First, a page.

Taylor in Buenos Aires: Home, home on the range
    Taylor is studying in Buenos Aires, Argentina until Nov. 28.

    Part of what makes Argentina such a great country to study in is its regional diversity. You have Buenos Aires, a modern city that is home to about one third of the country’s total population. Patagonia, in the south, boasts glaciers and penguins, while the Pampas are comprised of vast agricultural lands and are largely uninhabited. This weekend, though, I went north to the land of deserts, mountains and valleys.

    After a 22-hour bus ride, we stretched our legs and disembarked into the sun-swathed streets of the traditional city of Salta. Burdened by our overloaded backpacks, we traversed cracked sidewalks and muddy asphalt in search of our hostel. The buildings in Salta are mostly old; some are crumbling with peeling paint.

    Similarly to the U.S., most of the indigenous population residing in Argentina has been wiped out, except for in the northern part of the country. Today, artisans in Salta sell jewelry and souvenirs that are typical of their native ancestry. It was really interesting to see this aspect of the country as the indigenous culture is almost nonexistent in Buenos Aires.

    Photos by the author.

    We spent one day on a ranch, riding horses through the dry brush and enjoying an asado (barbecue) with other travelers, some of whom had embarked on year-long sabbaticals to explore South America. Even more intriguing than our European companions, though, were the gauchos who lived and worked at the ranch. We spent the evening sitting fireside, conversing with the traditional people who maintained a simple existence that is reminiscent of historical ways of life. It was fascinating to think about how different their lives are to the fast-paced, technology-driven world we reside in.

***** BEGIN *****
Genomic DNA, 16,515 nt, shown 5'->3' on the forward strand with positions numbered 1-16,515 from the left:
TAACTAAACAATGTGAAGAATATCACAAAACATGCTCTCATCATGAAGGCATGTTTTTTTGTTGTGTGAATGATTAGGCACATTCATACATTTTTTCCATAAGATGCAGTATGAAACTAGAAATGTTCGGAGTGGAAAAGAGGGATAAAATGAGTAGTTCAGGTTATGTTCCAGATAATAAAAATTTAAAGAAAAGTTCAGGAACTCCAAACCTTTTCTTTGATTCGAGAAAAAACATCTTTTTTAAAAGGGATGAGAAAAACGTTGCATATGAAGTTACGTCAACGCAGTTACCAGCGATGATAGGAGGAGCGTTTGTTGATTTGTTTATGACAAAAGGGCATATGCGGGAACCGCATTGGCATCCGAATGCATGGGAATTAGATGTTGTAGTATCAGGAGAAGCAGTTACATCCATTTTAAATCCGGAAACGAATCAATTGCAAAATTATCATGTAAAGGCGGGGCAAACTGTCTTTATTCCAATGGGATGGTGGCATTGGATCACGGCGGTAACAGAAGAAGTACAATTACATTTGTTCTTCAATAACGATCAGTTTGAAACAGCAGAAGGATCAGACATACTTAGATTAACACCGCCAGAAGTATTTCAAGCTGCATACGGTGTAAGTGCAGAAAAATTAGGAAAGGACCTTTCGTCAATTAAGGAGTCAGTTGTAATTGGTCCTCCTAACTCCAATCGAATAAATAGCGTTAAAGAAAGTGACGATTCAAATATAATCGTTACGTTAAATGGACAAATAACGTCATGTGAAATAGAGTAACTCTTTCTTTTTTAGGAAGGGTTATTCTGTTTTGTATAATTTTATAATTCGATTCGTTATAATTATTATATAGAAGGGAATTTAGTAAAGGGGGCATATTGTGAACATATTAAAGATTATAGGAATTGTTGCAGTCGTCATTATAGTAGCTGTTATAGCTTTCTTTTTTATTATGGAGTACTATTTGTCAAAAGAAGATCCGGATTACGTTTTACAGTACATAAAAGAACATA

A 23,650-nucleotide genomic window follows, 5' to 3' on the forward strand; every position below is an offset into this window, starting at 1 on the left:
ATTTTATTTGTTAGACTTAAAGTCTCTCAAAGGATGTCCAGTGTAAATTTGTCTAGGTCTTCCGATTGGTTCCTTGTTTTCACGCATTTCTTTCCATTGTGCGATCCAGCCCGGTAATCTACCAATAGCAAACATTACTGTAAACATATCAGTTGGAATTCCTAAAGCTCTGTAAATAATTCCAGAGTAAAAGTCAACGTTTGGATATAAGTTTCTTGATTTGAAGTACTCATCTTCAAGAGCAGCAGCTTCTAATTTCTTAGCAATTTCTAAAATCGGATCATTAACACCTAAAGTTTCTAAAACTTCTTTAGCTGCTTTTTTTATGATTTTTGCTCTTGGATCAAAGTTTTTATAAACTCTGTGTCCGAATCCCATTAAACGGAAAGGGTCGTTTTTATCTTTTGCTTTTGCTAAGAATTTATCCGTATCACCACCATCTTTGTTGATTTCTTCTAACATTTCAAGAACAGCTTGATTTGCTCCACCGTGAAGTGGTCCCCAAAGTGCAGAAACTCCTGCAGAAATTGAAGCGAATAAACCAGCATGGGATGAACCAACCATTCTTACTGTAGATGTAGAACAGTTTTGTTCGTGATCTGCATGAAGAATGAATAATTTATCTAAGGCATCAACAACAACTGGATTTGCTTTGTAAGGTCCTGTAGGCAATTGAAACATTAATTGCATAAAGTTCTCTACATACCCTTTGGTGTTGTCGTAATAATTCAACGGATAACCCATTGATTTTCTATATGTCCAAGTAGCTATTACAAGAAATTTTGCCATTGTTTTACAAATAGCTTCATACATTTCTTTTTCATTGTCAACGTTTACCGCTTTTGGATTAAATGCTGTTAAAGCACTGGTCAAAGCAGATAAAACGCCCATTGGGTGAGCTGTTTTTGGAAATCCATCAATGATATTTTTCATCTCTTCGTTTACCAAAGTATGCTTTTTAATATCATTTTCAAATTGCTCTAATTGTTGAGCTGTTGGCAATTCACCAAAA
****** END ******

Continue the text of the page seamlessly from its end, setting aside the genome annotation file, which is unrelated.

We also befriended a Swiss traveler who had been living at the ranch for a few months and shared her observations with us. Some of the things she had witnessed during her time in the countryside were horrifying, others charming. The details she shared were far beyond what any tourist could pick up in a brief visit, and we were incredibly lucky to meet her. The experience left me with a lot to think about, and for the first time, I felt like I had seen a glimpse of another world.

    The rest of our trip consisted of grilling at our hostel with fellow travelers, exploring the city and its picturesque views and sampling the local cuisine and beverages. We spent Sunday on a bus tour that took us through the sloping mountains and valleys to the tiny village of Cachi. While not really worth the lengthy bus ride to the village, the views were incredible and we met some interesting characters along the way.

    Our last morning in Salta, we behaved like typical tourists, burdened with luggage and adorned with cameras as we gazed in awe at the decadent cathedrals. We strolled through the lazy town squares and bought two and a half pounds of strawberries for less than $2 U.S. as a treat for the ride home.

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